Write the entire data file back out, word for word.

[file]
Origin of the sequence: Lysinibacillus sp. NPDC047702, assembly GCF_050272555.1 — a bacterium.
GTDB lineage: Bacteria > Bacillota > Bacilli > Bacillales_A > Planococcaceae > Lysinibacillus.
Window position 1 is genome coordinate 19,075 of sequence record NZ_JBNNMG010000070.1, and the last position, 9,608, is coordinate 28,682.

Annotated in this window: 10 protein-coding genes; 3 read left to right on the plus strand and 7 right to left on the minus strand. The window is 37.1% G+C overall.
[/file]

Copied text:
Origin of the sequence: Lysinibacillus sp. NPDC047702, assembly GCF_050272555.1 — a bacterium.
GTDB lineage: Bacteria > Bacillota > Bacilli > Bacillales_A > Planococcaceae > Lysinibacillus.
Window position 1 is genome coordinate 19,075 of sequence record NZ_JBNNMG010000070.1, and the last position, 9,608, is coordinate 28,682.

Annotated in this window: 10 protein-coding genes; 3 read left to right on the plus strand and 7 right to left on the minus strand. The window is 37.1% G+C overall.